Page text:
Polaris Ballot (Part 2)

OK it’s time for part 2. I’ve had some time to digest some of the titles on my must-listen list but more on those later.

Jay Crocker – Below the Ocean Over

I consider this an extremely strong outing from Jay. In some places it’s much more reserved and focused than Melodies from the Outskirts ; elsewhere it manages to be that much more ambitious and experimental. It’s a record that I can throw on any time with a jaunty jazz pace that rarely lets you come up for air. I think my favourite moment is during The Delicious an excellent driving instrumental that unapolagetically showcases the talents of the whole band.

Julie Doiron – I Can Wonder What You Did With Your Day

I’m going to save most of my words regarding Julie for a story I’m writing for our June 11 issue but I think it’s safe to say this is one of my favourite records of the year. It strikes a nice balance between sludgy distorted riffs on songs like Heavy Snow and light-hearted strummers like Nice to Come Home. Much ink has been spent discussing how this is Julie’s "happy" album but I find it explores more than a few bleak depressing themes especially on the deeply jaded (and awesome) Consolation Prize.

One Hundred Dollars – Forest of Tears

This one came right out of left field for me as recommended by a handful of other critics on the jury. Built around the ample vocal chops of Simone Schmidt this Toronto band churns out (to cop a phrase from CKUA) wide-cut country. And while the music is solid the true focal point has to be the lyrics which offer a blunt classic country & western take on deeply personal modern themes.

Quest for Fire – Quest for Fire

I can’t say enough good things about this band which takes in former members from Cursed and the Deadly Snakes. As far as I’m concerned this is the stoner rock record of the year. From start to finish they alternate between relentlessly pounding riffs and relatively quiet reflective slow burns. I don’t even need to glance at my played counts to tell you I’ve Been Trying to Leave is perched at the top of my list among individual songs for the year and Next to the Fire which closes the record with an appropriately huge bang isn’t far behind. Last year I canvassed furiously for the Ladyhawk record and it was a disappointing omission from the Long List; this year I anticipate Quest for Fire will suffer the same fate but that won’t stop me from giving it a shot.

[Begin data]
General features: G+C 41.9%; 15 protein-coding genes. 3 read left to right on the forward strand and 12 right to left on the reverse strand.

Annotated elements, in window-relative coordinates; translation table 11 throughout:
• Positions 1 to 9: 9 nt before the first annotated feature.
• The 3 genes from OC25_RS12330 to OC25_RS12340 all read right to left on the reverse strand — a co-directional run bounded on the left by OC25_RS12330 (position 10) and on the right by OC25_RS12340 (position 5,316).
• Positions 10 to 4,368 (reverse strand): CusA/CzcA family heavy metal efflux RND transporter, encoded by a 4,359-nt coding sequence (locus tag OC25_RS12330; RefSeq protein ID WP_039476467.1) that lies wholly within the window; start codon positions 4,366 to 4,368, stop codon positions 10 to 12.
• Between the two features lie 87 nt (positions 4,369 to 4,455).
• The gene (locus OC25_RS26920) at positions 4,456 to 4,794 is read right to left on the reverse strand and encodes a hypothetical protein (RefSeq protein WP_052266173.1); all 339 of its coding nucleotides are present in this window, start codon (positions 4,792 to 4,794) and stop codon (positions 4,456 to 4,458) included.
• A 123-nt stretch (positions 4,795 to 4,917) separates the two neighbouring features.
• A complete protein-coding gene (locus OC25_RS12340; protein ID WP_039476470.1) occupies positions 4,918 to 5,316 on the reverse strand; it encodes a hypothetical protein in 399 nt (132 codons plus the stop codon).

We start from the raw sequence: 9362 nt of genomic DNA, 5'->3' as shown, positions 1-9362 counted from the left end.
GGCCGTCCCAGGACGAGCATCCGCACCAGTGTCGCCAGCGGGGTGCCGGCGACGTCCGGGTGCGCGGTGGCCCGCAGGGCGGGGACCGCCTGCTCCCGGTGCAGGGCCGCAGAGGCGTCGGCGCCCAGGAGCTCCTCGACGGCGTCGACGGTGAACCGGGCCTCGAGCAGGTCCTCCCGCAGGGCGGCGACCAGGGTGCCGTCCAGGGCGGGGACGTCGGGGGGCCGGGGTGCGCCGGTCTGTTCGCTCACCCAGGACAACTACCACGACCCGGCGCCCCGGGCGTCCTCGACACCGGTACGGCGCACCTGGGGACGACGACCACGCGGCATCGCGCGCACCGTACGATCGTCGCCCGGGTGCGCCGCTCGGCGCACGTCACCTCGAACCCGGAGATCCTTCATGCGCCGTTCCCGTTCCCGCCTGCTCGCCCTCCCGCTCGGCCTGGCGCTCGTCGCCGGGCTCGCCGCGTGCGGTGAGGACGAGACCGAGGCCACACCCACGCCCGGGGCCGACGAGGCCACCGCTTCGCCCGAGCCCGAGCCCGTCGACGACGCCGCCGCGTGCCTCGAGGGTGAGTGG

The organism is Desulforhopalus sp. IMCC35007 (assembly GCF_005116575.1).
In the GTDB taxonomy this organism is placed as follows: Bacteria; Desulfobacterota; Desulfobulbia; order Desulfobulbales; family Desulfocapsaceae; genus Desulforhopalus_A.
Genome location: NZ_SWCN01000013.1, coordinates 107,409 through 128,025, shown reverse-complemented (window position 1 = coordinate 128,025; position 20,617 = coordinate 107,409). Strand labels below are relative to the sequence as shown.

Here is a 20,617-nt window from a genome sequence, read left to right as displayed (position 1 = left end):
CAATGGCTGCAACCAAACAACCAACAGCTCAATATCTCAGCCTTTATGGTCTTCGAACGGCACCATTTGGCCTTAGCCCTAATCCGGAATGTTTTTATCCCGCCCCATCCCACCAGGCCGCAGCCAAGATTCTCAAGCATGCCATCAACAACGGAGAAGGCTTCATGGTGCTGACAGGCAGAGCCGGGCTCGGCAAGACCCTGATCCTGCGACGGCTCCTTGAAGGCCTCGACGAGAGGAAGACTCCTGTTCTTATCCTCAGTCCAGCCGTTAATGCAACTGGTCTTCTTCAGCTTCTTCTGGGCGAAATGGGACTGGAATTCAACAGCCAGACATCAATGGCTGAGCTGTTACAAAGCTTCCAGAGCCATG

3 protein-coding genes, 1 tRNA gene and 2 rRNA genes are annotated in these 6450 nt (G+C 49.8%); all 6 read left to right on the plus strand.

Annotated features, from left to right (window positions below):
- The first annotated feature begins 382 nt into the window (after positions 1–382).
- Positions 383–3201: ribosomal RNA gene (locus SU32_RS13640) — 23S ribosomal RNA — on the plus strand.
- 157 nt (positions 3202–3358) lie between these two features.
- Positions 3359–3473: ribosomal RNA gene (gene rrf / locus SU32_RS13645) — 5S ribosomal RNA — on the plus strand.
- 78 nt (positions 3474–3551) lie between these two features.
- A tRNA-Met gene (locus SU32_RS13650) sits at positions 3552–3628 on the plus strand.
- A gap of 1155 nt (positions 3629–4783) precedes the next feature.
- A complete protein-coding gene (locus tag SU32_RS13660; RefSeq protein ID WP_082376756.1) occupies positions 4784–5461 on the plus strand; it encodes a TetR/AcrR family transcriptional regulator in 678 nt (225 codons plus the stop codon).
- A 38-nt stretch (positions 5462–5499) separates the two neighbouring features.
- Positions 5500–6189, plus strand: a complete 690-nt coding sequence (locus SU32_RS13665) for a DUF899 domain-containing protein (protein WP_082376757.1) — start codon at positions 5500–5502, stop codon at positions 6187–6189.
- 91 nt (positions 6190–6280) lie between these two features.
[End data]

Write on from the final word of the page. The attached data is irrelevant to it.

Rae Spoon – Superioryouareinferior

Both musically and thematically Rae’s record is one of the most important of the year. Far from evasive about his unique situation his website boasts that he is "one of the world’s only transgender country singers." This factors prominently throughout Superioryouareinferior which juxtaposes his deceptively high-pitched vocals with a viewpoint that is unquestionably male.

As he points out explicitly in Off the Grid Underground Rae grew up in Calgary faced with the challenge of being queer. For someone like me who grew up here as well largely oblivious to that subculture and probably many others it has inspired no small amount of introspection. After a great many listens I don’t know whether I’ll ever shake the image of the Calgary Tower as a "giant fist." Figuratively speaking it takes some big cojones to tackle issues of this magnitude and this record shows that Rae is well-equipped. If that doesn’t warrant some Polaris love I don’t know what does.

Women – Women

Ah Women. Critical darlings of the indie world. I remember the first time my friends and I heard the brothers Flegel were brewing a new musical project we joked that it would be "Veritas Mark 2" a follow-up to their early-2000s prog-metal outfit. Little did we know Women would strike it so huge and so fast. At first I found the record abraisive and a bit too sloppy but over time I’ve come to appreciate it as a cheeky masterpiece littered with countless sly nods. And while I can’t say January 8th or Woodbine will go down as my favourite tracks of the year they serve an important conceptual purpose erecting walls of noise between brilliant songs like Sag Harbor Bridge or Shaking Hands that demonstrate a knack for coming up with complex musical and rhythmic patterns and playing the hell out of them.

Oh and for all those ham-handed writers who limped out tired hooks about how hard it is to search the internet for a band called WOMEN well… how does hit #2 sound?